Mountaineering is not a joke, and despite its familiar image the Reek is a mountain that needs to be respected like any other.

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  • Oriel27

    I congratulate the rescue teams from all over Ireland who help on on this mountain every year, its a credit to them and i am in awe of their selfless dedication.

    I climbed it myself last year, i would be reasonably fit, i completed it in an 1hr and 50 minutes.

    Its a hellish mountain to climb.

    But some people clearly should not do it, people need to be honest with themselves regarding their physical fitness and preparedness.

    One can have a devotion to the Lord in order ways without putting the lives of volunteers at risk.

    Also, i think climbing the mountain should be closed for 5 years. The erosion on the mountain face is shocking. Its easy to see the walking trail up the mountain from miles away.

  • Tochais Siorai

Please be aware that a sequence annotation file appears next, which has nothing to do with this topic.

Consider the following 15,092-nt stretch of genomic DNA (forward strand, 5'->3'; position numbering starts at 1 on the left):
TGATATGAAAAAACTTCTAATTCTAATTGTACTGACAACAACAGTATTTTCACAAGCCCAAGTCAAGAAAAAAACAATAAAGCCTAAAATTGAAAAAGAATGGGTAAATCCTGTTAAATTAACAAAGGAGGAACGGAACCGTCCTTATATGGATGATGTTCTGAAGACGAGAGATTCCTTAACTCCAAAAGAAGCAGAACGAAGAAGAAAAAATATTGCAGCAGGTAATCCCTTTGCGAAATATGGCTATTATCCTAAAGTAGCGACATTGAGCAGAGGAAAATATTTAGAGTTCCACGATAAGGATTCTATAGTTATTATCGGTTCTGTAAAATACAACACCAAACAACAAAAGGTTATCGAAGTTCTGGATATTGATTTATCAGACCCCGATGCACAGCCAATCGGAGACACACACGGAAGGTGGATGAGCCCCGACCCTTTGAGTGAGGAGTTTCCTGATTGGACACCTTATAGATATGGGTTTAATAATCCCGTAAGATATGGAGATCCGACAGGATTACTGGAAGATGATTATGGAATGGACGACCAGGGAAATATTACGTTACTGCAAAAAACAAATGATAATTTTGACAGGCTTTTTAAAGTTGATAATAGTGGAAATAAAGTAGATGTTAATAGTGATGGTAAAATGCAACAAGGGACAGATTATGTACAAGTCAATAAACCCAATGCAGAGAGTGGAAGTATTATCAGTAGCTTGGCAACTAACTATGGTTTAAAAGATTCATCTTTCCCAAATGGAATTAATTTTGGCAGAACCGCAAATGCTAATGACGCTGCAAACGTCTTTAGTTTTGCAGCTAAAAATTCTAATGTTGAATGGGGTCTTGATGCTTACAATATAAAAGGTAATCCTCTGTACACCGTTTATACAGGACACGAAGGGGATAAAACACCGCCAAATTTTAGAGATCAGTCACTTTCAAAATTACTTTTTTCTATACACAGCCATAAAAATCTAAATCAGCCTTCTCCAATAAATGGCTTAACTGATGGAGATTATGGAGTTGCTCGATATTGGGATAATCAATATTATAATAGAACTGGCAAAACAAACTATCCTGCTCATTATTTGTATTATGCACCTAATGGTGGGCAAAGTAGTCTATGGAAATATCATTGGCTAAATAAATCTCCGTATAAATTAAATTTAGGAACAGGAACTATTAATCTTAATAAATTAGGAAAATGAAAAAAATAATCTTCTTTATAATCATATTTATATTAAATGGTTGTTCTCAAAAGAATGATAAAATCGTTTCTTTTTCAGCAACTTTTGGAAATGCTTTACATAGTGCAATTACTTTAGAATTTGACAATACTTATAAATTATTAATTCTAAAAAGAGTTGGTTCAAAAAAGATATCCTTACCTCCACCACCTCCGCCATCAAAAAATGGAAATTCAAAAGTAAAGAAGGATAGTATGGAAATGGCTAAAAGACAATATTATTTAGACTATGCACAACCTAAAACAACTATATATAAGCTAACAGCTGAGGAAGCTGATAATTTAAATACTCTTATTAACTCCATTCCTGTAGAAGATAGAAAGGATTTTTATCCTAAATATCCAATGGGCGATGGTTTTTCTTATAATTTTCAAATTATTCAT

Bare feet no doubt, Oriel?

  • Oriel27

    Ha, no way. i think thats a ridiculous thing to do. Again, it puts the pressure on the rescue services – if you cut your feet and unable to walk etc.
    You got to treat the climb with respect, have the proper footwear etc.

  • Rónán Kernan

    I was there yesterday with the Mourne MRT. THe views expressed here are my own and not the team’s.
    We were on duty from 4am to midday and were directly involved with one rescue and saw several others. Mayo MRT ran a fantastic operation and did a great job both looking after walkers and the visiting MR teams.

    Ultimately, everyone there from all the voluntary teams involved (all of the Mountain Rescue Teams involved, Cave Rescue and the Order of Malta) was a volunteer and if we didn’t want to be there, we wouldn’t. Volunteers are there to help and aren’t putting themselves at any more risk than they want to – they know how to look after themselves and each other in the hills. I have seen some suggesting that those climbing should be forced to pay for the rescue teams etc but ultimately this is against the voluntary spirit of what the teams stand for and I don’t think anyone should have to pay.